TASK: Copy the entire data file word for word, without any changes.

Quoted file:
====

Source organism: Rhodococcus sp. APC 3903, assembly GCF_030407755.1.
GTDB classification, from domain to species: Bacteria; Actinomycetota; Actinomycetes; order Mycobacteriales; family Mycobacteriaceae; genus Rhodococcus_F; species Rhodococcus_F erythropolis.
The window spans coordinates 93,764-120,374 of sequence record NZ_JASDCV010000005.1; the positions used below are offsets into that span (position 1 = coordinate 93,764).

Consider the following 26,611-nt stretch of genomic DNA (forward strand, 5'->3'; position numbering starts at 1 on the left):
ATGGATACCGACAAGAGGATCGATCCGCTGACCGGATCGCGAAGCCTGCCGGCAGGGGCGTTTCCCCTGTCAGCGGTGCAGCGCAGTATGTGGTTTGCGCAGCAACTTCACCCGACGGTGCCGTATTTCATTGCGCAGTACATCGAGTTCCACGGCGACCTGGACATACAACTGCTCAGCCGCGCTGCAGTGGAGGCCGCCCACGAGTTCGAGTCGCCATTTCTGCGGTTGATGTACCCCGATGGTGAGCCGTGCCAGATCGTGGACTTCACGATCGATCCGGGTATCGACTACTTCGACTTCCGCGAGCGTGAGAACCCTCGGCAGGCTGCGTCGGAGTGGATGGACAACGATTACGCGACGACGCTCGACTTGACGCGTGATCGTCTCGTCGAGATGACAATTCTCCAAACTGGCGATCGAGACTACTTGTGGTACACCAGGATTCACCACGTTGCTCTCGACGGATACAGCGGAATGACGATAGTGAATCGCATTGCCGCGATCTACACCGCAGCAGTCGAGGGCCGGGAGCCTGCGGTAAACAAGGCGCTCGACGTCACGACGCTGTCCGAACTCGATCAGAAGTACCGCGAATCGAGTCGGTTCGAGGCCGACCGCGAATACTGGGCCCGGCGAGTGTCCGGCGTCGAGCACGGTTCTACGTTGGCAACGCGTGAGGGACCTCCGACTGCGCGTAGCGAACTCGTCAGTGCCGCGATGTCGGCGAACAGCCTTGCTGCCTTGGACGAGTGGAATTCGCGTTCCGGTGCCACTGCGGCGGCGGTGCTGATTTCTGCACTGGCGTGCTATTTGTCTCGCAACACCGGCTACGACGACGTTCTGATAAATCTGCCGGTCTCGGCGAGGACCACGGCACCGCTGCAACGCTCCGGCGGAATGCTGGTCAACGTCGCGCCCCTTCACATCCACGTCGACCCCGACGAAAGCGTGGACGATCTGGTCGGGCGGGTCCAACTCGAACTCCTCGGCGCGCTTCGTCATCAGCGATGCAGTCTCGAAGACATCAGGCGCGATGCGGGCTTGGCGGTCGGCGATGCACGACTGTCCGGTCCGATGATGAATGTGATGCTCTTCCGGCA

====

Source organism: Rhodococcus sp. APC 3903, assembly GCF_030407755.1.
GTDB classification, from domain to species: Bacteria; Actinomycetota; Actinomycetes; order Mycobacteriales; family Mycobacteriaceae; genus Rhodococcus_F; species Rhodococcus_F erythropolis.
The window spans coordinates 93,764-120,374 of sequence record NZ_JASDCV010000005.1; the positions used below are offsets into that span (position 1 = coordinate 93,764).

Consider the following 26,611-nt stretch of genomic DNA (forward strand, 5'->3'; position numbering starts at 1 on the left):
ATGGATACCGACAAGAGGATCGATCCGCTGACCGGATCGCGAAGCCTGCCGGCAGGGGCGTTTCCCCTGTCAGCGGTGCAGCGCAGTATGTGGTTTGCGCAGCAACTTCACCCGACGGTGCCGTATTTCATTGCGCAGTACATCGAGTTCCACGGCGACCTGGACATACAACTGCTCAGCCGCGCTGCAGTGGAGGCCGCCCACGAGTTCGAGTCGCCATTTCTGCGGTTGATGTACCCCGATGGTGAGCCGTGCCAGATCGTGGACTTCACGATCGATCCGGGTATCGACTACTTCGACTTCCGCGAGCGTGAGAACCCTCGGCAGGCTGCGTCGGAGTGGATGGACAACGATTACGCGACGACGCTCGACTTGACGCGTGATCGTCTCGTCGAGATGACAATTCTCCAAACTGGCGATCGAGACTACTTGTGGTACACCAGGATTCACCACGTTGCTCTCGACGGATACAGCGGAATGACGATAGTGAATCGCATTGCCGCGATCTACACCGCAGCAGTCGAGGGCCGGGAGCCTGCGGTAAACAAGGCGCTCGACGTCACGACGCTGTCCGAACTCGATCAGAAGTACCGCGAATCGAGTCGGTTCGAGGCCGACCGCGAATACTGGGCCCGGCGAGTGTCCGGCGTCGAGCACGGTTCTACGTTGGCAACGCGTGAGGGACCTCCGACTGCGCGTAGCGAACTCGTCAGTGCCGCGATGTCGGCGAACAGCCTTGCTGCCTTGGACGAGTGGAATTCGCGTTCCGGTGCCACTGCGGCGGCGGTGCTGATTTCTGCACTGGCGTGCTATTTGTCTCGCAACACCGGCTACGACGACGTTCTGATAAATCTGCCGGTCTCGGCGAGGACCACGGCACCGCTGCAACGCTCCGGCGGAATGCTGGTCAACGTCGCGCCCCTTCACATCCACGTCGACCCCGACGAAAGCGTGGACGATCTGGTCGGGCGGGTCCAACTCGAACTCCTCGGCGCGCTTCGTCATCAGCGATGCAGTCTCGAAGACATCAGGCGCGATGCGGGCTTGGCGGTCGGCGATGCACGACTGTCCGGTCCGATGATGAATGTGATGCTCTTCCGGCA